More than half of the global rural population excluded from health care

A new ILO report shows that 56 per cent of people living in rural areas worldwide do not have access to essential health-care services and more than double the figure in urban areas, where 22 per cent are not covered.

The report Global evidence on inequities in rural health protection: New data on rural deficits in health coverage for 174 countries reveals major health access disparities between rural and urban areas around the globe, particularly in developing countries.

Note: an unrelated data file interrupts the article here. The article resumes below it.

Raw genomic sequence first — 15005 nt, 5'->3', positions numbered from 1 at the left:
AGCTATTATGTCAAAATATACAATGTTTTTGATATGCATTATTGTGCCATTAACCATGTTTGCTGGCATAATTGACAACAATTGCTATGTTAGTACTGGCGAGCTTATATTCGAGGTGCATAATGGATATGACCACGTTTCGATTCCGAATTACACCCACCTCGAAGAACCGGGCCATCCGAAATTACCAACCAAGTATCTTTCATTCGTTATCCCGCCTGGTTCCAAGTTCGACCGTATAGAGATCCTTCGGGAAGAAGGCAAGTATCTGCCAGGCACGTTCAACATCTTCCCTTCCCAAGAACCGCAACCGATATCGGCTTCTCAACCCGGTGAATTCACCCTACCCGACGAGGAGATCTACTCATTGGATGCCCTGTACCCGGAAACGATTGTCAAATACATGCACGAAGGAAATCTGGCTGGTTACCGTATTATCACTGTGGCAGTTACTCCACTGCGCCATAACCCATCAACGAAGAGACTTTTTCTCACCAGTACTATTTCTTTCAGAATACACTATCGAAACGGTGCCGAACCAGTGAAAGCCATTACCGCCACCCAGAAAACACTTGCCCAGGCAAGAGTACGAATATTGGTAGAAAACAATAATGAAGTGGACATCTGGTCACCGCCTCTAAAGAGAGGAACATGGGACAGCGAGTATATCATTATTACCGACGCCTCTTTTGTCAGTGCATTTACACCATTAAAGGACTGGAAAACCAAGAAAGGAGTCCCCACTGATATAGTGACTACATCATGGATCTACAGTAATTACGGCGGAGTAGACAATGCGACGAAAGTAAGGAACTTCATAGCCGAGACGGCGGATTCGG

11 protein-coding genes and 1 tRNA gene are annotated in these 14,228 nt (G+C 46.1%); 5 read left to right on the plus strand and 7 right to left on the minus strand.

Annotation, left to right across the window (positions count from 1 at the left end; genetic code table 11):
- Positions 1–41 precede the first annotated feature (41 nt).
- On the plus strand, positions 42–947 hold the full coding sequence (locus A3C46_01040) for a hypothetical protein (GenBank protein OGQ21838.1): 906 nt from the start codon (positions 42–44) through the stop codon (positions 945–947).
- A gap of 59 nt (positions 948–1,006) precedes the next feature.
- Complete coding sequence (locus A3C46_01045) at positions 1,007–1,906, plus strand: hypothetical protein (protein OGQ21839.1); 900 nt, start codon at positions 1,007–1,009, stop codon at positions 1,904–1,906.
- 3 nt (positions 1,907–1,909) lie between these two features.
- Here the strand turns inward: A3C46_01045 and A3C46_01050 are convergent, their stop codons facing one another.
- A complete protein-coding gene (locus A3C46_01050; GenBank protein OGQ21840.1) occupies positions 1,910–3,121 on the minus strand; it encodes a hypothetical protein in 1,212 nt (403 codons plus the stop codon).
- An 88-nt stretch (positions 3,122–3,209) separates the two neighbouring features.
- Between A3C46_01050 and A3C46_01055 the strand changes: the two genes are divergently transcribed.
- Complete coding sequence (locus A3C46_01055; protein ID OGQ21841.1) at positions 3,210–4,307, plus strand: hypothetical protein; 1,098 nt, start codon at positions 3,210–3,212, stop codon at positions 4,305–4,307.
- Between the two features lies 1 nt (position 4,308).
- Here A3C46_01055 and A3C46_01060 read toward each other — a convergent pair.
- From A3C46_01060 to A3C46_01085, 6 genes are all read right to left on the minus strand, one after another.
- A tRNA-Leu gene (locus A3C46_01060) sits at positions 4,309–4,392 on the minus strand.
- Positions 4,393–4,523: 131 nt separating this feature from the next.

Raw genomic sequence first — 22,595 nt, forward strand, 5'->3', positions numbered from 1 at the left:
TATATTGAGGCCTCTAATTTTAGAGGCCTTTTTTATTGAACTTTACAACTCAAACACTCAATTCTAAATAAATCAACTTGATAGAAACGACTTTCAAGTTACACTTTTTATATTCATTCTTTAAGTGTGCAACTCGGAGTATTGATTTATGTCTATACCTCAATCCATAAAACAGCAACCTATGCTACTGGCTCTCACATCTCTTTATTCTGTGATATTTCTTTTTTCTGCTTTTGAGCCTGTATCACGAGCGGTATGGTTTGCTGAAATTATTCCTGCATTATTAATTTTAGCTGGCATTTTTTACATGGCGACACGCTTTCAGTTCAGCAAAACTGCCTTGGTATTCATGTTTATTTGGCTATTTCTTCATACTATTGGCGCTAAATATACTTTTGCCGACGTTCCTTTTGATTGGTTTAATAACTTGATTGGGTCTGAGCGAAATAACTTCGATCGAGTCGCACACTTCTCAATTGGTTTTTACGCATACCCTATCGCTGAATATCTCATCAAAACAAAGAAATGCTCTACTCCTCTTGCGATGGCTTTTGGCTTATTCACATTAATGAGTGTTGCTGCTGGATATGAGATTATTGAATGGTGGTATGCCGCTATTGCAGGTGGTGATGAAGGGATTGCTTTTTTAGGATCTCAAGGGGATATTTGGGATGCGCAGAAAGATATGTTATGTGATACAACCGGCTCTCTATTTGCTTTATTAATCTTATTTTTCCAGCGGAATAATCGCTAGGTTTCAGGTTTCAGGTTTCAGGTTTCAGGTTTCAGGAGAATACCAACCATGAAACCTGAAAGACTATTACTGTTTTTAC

The highest number of people in rural areas who are not covered by essential health-care services is in Africa where it amounts to 83 per cent. The most affected countries also face the highest levels of poverty.

The largest differences between rural and urban areas, however, exist in Asia. For example, in Indonesia the percentage of people that are not covered is twice as high in rural areas as in urban areas.

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